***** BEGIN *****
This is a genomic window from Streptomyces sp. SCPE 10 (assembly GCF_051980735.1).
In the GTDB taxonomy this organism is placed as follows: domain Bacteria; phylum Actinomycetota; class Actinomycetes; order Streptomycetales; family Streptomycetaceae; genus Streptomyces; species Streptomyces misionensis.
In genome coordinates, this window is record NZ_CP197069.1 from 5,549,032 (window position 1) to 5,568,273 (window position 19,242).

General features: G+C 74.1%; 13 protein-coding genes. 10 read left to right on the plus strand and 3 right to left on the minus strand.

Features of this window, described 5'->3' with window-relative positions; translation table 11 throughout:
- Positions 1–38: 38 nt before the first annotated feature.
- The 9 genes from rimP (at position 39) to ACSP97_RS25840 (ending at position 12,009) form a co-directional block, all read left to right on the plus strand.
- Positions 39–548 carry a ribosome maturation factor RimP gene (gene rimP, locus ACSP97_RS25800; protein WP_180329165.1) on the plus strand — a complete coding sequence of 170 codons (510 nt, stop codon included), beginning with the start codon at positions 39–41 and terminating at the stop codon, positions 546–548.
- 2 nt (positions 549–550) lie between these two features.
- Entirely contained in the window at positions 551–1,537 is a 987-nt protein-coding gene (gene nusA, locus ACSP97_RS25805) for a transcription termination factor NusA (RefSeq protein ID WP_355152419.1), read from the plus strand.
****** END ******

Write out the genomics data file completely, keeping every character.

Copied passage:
This is a genomic window from Streptomyces sp. SCPE 10 (assembly GCF_051980735.1).
In the GTDB taxonomy this organism is placed as follows: domain Bacteria; phylum Actinomycetota; class Actinomycetes; order Streptomycetales; family Streptomycetaceae; genus Streptomyces; species Streptomyces misionensis.
In genome coordinates, this window is record NZ_CP197069.1 from 5,549,032 (window position 1) to 5,568,273 (window position 19,242).

General features: G+C 74.1%; 13 protein-coding genes. 10 read left to right on the plus strand and 3 right to left on the minus strand.

Features of this window, described 5'->3' with window-relative positions; translation table 11 throughout:
- Positions 1–38: 38 nt before the first annotated feature.
- The 9 genes from rimP (at position 39) to ACSP97_RS25840 (ending at position 12,009) form a co-directional block, all read left to right on the plus strand.
- Positions 39–548 carry a ribosome maturation factor RimP gene (gene rimP, locus ACSP97_RS25800; protein WP_180329165.1) on the plus strand — a complete coding sequence of 170 codons (510 nt, stop codon included), beginning with the start codon at positions 39–41 and terminating at the stop codon, positions 546–548.
- 2 nt (positions 549–550) lie between these two features.
- Entirely contained in the window at positions 551–1,537 is a 987-nt protein-coding gene (gene nusA, locus ACSP97_RS25805) for a transcription termination factor NusA (RefSeq protein ID WP_355152419.1), read from the plus strand.